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Three die in glider crash near Houston

The glider association website shows an enclosed cockpit and promises a 20- to 30-minute glide after the glider releases from the tow plane. For an experienced glider pilot and his two guests, it probably seemed like a safe and fun activity.

But it wasn't. Two adults and a child, all sharing the same last name, died in an accident when their glider crashed near Houston. A spokesperson from the Galveston County Medical Examiner's Office, said autopsies are being performed which may provide some insight into why the crash occurred.

The glider pilot, a 68-year-old man from Willis, Texas, was a member of the Greater Houston Soaring Association. He had been a glider pilot with the Soaring Society of America for about 10 years or so, after his retirement. His guests in the glider were a 32-year-old woman and a 3-year-old boy from Houston. The relationship between the three was not made public, but as they share the same last name one could assume they were related.

A glider has an enclosed cockpit and very long wings. It is towed up to a height of about 2,000 feet and then released from the tow plane. According to the news report, the glider went into a nosedive right after being released. It crashed into a field near Wallis, about 40 miles from Houston.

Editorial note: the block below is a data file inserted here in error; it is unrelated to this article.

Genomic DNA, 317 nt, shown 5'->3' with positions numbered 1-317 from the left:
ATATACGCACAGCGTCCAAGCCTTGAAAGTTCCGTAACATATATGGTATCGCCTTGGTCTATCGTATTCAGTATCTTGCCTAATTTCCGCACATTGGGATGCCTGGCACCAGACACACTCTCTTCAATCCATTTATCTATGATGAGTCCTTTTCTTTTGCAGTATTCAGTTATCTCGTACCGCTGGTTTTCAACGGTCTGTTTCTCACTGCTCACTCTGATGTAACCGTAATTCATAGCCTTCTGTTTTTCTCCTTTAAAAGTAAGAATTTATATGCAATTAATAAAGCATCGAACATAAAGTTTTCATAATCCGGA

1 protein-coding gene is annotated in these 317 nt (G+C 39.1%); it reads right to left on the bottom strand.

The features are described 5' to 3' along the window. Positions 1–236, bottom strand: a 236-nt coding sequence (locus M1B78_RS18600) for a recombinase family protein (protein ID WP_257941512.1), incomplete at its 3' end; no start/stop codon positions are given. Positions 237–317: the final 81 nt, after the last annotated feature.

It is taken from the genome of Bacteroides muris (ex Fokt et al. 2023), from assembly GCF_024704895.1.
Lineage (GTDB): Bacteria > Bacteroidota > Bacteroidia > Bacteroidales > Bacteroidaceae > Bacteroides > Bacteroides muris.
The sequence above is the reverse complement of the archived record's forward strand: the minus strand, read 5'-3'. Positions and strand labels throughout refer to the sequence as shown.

In many situations when a person or persons are injured or die due to the negligence of another person, the surviving family members may seek compensation for the wrongful death of their loved one. In this case, the surviving family members may not wish to hold the 68-year-old man's estate liable.

However, if the towing pilot made an error, or the glider was not properly maintained by maintenance personnel, the surviving family members could seek compensation for the wrongful death of their loved ones.

Source: Los Angeles Times, "3 people, including 3-year-old boy, killed in Texas glider crash," Molly Hennessy-Fiske," June 18, 2012

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